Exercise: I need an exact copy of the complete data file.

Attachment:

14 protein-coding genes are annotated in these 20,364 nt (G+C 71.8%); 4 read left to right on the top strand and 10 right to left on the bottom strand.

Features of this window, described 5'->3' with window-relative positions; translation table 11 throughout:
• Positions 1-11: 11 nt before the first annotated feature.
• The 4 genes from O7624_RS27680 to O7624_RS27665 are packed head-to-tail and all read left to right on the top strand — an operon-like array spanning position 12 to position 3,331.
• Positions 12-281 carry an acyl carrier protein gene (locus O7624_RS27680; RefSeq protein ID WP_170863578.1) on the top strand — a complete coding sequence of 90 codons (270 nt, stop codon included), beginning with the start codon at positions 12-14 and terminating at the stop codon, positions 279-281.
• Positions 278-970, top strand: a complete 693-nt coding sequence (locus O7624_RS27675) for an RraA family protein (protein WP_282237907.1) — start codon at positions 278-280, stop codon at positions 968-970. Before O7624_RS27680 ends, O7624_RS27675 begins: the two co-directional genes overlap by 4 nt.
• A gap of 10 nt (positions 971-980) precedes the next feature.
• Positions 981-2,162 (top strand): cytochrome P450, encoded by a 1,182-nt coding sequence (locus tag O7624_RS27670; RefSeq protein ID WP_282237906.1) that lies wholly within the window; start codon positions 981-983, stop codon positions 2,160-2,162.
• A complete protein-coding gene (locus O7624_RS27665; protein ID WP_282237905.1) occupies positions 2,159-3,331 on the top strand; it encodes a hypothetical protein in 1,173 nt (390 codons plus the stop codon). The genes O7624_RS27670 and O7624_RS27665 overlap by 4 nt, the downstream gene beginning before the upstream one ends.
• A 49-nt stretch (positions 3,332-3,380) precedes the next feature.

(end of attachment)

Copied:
14 protein-coding genes are annotated in these 20,364 nt (G+C 71.8%); 4 read left to right on the top strand and 10 right to left on the bottom strand.

Features of this window, described 5'->3' with window-relative positions; translation table 11 throughout:
• Positions 1-11: 11 nt before the first annotated feature.
• The 4 genes from O7624_RS27680 to O7624_RS27665 are packed head-to-tail and all read left to right on the top strand — an operon-like array spanning position 12 to position 3,331.
• Positions 12-281 carry an acyl carrier protein gene (locus O7624_RS27680; RefSeq protein ID WP_170863578.1) on the top strand — a complete coding sequence of 90 codons (270 nt, stop codon included), beginning with the start codon at positions 12-14 and terminating at the stop codon, positions 279-281.
• Positions 278-970, top strand: a complete 693-nt coding sequence (locus O7624_RS27675) for an RraA family protein (protein WP_282237907.1) — start codon at positions 278-280, stop codon at positions 968-970. Before O7624_RS27680 ends, O7624_RS27675 begins: the two co-directional genes overlap by 4 nt.
• A gap of 10 nt (positions 971-980) precedes the next feature.
• Positions 981-2,162 (top strand): cytochrome P450, encoded by a 1,182-nt coding sequence (locus tag O7624_RS27670; RefSeq protein ID WP_282237906.1) that lies wholly within the window; start codon positions 981-983, stop codon positions 2,160-2,162.
• A complete protein-coding gene (locus O7624_RS27665; protein ID WP_282237905.1) occupies positions 2,159-3,331 on the top strand; it encodes a hypothetical protein in 1,173 nt (390 codons plus the stop codon). The genes O7624_RS27670 and O7624_RS27665 overlap by 4 nt, the downstream gene beginning before the upstream one ends.
• A 49-nt stretch (positions 3,332-3,380) precedes the next feature.